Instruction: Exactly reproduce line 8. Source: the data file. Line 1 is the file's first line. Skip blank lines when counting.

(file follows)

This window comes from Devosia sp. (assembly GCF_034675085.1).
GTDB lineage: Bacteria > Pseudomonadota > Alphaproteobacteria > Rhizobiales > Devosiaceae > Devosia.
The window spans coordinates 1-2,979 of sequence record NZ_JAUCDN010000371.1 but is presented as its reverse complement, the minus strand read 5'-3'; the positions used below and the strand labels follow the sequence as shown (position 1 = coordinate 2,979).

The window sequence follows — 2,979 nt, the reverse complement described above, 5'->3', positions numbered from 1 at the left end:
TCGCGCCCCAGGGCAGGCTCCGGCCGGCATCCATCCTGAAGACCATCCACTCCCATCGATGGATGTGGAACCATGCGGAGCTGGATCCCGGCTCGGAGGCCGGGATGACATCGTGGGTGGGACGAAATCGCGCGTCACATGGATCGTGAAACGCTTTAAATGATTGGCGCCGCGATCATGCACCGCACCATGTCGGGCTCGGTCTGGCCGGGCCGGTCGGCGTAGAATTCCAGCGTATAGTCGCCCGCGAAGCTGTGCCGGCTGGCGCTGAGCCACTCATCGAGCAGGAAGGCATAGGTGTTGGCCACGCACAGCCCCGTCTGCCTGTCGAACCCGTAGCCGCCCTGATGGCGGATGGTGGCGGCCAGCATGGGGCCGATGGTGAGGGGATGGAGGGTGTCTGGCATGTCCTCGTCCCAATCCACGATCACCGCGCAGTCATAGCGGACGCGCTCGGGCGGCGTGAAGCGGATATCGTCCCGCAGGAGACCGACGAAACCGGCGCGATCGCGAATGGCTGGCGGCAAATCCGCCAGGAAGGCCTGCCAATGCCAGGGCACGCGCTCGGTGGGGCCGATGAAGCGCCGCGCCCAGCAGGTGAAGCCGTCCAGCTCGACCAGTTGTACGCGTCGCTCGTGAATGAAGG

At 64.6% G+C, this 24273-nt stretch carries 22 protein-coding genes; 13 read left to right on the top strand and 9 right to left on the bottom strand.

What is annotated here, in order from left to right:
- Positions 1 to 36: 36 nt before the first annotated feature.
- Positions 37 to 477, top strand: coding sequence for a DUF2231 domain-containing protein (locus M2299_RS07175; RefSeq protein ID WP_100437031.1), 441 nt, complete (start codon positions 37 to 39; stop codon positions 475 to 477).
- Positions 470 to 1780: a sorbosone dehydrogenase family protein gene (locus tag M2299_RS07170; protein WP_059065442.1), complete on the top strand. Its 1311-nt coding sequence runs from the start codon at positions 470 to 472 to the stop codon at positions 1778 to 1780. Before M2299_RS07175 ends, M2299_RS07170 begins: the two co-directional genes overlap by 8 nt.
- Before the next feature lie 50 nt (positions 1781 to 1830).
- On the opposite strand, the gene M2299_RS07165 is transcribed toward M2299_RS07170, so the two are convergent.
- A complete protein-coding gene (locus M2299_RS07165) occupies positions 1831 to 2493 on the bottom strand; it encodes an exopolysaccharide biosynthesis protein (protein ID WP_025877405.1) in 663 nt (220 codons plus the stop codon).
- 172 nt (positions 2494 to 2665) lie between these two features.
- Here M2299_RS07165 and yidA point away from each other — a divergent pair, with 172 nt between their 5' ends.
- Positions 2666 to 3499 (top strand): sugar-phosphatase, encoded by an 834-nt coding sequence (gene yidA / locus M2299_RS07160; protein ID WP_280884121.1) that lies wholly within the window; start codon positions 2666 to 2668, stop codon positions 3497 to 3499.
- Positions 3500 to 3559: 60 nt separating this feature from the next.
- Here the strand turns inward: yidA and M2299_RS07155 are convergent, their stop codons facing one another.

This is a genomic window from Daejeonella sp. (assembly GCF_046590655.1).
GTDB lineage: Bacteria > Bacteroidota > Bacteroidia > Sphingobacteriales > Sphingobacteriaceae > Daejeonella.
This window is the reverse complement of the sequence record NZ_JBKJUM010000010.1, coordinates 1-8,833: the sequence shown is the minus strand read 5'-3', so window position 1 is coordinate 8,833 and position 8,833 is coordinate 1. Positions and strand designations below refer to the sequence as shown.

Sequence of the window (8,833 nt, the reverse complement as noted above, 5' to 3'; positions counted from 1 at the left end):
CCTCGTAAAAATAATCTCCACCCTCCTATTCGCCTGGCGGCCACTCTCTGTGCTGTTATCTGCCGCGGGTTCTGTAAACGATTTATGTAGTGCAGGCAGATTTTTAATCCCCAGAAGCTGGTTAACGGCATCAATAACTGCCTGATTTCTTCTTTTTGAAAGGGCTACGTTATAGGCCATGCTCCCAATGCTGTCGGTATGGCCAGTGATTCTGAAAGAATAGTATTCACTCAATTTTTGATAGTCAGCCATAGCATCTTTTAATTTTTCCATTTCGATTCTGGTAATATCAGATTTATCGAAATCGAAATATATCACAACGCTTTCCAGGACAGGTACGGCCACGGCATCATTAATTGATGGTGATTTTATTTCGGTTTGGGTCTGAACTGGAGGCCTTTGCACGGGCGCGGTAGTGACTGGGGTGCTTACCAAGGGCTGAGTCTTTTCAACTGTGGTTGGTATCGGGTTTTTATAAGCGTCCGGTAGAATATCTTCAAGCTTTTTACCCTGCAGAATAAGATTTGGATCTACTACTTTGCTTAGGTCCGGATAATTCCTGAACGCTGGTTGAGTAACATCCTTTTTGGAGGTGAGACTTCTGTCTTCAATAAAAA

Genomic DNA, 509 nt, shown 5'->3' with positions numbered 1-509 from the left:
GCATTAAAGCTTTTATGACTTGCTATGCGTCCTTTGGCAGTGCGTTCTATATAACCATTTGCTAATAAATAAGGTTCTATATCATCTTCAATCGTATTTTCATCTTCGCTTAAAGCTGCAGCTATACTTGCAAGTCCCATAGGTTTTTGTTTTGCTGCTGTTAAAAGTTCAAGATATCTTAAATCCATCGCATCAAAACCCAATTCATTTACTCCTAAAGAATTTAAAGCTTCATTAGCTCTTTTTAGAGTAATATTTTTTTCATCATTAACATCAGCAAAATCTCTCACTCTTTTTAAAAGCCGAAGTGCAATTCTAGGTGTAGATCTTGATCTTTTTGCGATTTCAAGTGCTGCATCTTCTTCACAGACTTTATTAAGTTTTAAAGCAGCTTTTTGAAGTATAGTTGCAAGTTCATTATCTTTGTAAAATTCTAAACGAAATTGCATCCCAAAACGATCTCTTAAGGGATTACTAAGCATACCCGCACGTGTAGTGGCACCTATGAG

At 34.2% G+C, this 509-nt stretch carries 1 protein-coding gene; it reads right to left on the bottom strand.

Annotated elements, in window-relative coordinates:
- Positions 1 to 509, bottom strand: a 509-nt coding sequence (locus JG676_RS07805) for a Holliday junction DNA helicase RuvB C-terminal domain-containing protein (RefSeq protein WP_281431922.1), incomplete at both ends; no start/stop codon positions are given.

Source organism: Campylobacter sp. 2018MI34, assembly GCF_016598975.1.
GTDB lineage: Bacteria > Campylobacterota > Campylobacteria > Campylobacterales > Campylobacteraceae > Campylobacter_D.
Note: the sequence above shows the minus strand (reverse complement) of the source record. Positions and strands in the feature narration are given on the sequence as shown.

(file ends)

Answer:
- Positions 1 to 36: 36 nt before the first annotated feature.